Many people ask the questions, “Why do I need to pay excess when I already pay my car insurance premium every month? What is car insurance excess? How much is car insurance excess? How can I get out of paying excess altogether?”. Let’s take a look at all the questions you may have when it comes to car insurance excess:

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The Basics of Excess

Excess is the payment that you agree to pay before the insurance company pays for the rest of the repairs on the claim. This is usually a fixed amount and is always agreed upon the signing of your policy with the insurance company. If your car gets damaged in an incident, you will pay the excess let’s say it’s R4000 but the damage to your car is R20 000. Your insurance company will then pay the outstanding R16 000. The insurance company’s payment should always be greater than your excess payment, otherwise, it’s not worth claiming.

Why Am I Paying Excess in the First Place?

You pay a monthly car insurance premium so why do you still have to pay excess when you claim? Insurance companies want the consumers to pay excess because it discourages fraudulent claims, this is because the consumer is forced to make a payment from their own pocket so they are less likely to lie about a claim. It also discourages the insured from claiming for small claims as this would cause insurance companies to make a loss.

So you have 2 options: (1) to take a higher excess (you will pay more when you have to claim) and this will lower your monthly premium or (2) you can take a lower excess but your monthly premium will be higher.

This all depends on how much risk you are willing and able to take on. With a higher excess, you need to make sure that you have enough money in savings to pay the lump sum in case of a car insurance claim.

Everything You Need to Know About Excess

Firstly, if you have insurance and you don’t know anything about your current excess then get out your policy document, this is the document that you get when you sign up with an insurance provider. Find the section with excess in it to make sure you know exactly what you are liable for in case of an accident and you need to claim.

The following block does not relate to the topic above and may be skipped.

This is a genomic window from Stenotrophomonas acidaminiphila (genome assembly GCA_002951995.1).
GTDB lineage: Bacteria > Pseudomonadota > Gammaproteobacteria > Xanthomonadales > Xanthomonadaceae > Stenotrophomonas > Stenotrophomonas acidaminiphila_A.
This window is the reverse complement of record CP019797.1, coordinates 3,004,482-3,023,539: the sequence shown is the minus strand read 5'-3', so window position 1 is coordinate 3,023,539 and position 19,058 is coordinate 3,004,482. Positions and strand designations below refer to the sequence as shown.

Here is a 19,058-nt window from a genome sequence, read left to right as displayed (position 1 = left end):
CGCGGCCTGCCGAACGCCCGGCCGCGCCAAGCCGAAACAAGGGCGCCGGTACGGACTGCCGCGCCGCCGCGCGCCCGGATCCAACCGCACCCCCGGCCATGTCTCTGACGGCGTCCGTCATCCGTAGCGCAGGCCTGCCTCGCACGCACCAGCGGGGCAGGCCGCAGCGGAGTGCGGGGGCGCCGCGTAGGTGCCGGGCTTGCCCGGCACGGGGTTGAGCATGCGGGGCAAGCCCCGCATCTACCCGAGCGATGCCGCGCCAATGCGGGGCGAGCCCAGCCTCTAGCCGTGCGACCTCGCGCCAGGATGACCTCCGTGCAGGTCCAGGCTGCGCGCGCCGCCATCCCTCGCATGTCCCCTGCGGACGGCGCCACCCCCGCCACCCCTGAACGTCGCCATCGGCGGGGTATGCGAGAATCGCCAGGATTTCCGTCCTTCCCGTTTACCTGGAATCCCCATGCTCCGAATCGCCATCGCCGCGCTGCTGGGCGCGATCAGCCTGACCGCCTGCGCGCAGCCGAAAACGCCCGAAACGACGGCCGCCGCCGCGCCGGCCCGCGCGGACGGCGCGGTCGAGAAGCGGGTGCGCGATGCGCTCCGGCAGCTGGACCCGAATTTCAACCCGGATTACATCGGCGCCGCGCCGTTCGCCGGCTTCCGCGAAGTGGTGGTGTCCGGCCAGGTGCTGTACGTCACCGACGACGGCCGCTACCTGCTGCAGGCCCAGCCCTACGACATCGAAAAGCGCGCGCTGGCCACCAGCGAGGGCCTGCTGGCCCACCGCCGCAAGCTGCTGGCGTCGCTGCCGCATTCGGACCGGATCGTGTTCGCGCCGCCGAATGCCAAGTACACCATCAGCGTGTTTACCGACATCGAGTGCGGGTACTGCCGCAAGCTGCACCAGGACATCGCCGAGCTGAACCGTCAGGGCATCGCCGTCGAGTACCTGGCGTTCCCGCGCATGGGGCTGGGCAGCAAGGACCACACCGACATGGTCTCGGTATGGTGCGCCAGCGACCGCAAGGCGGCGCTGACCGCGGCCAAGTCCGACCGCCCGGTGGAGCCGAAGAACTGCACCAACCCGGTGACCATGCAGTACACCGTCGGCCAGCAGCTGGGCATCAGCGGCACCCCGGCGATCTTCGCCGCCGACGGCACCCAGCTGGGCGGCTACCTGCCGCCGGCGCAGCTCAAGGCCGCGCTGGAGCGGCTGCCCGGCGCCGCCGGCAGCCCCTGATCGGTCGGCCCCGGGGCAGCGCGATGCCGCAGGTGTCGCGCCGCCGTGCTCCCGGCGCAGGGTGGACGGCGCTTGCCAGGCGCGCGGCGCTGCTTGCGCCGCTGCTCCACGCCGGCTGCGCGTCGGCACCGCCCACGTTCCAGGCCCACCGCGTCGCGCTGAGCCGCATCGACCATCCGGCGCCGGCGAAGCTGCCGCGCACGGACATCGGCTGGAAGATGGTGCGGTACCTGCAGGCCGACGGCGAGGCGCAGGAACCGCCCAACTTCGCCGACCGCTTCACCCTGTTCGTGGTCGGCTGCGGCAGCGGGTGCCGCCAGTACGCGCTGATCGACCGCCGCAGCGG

You also need to make sure you compare car insurance premiums as well as the excess that the insurance company is offering so that you can see which insurer is actually the best value for your money. You can compare car insurance quotes here:

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If you are in an accident that wasn’t your fault at all, you will most likely have to pay the excess for your own car upfront to get the car fixed and will be able to claim from the guilty party to pay back your excess after the fact. Normally your insurance company will pay back your excess that you paid as the insurance company is responsible to claim from the guilty party.

If the guilty party is not insured but you are insured, you will have to pay your own excess and your chances of ever seeing that money again are very slim. The truth of the matter is that 70% of cars on the road in South Africa are uninsured that means that only 30% of the cars on the road actually have car insurance.

In South Africa the law still has not been passed to make it compulsory for drivers to have a minimum 3rd party insurance like many other countries have. This means that all guilty parties are liable for their own damages, but that doesn’t really seem fair if it wasn’t your fault, right?

Many people living in South Africa say that they can’t afford car insurance and that is the reason they don’t own it but if all South Africans were forced to have at least 3rd party insurance all car insurance premiums would be lower and more people would be able to afford it. In some cases consumers have more than one excess that needs to be paid in case of a claim, this is usually enforced for those “high-risk profiles” ie, people that are 25 years old or younger etc.

Other Types of Car Insurance Excess

  • Excess that will be enforced if the accident happened at a specific time (high risk times)
  • Excess in the event your car is hijacked or stolen
  • Excess if you claim for the same event (eg hijacking) twice in 12 months
  • Excess if you have an incident outside of the South African borders
  • Excess in the event that there was a learner driving at the time of the incident
  • Excess if you have been in an accident and had your drivers license for less than 2 years

Have you ever checked your car insurance company’s reviews?

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If you have never owned car insurance before you may also end up paying a higher excess or within the first 3 months of signing for that cover. Make sure that you ask your insurance company which excess your have or better yet have a read through your policy document. If there is something you don’t understand in there you are always able to contact your insurance company and ask them what it means.

Make sure that your claim is worth your excess payment. If you can repair the car yourself at a cheaper price than the excess amount we suggest you do that. This also helps as majority of the time when you claim your insurance premium will be pushed up as your risk profile increases for every incident you are involved in.

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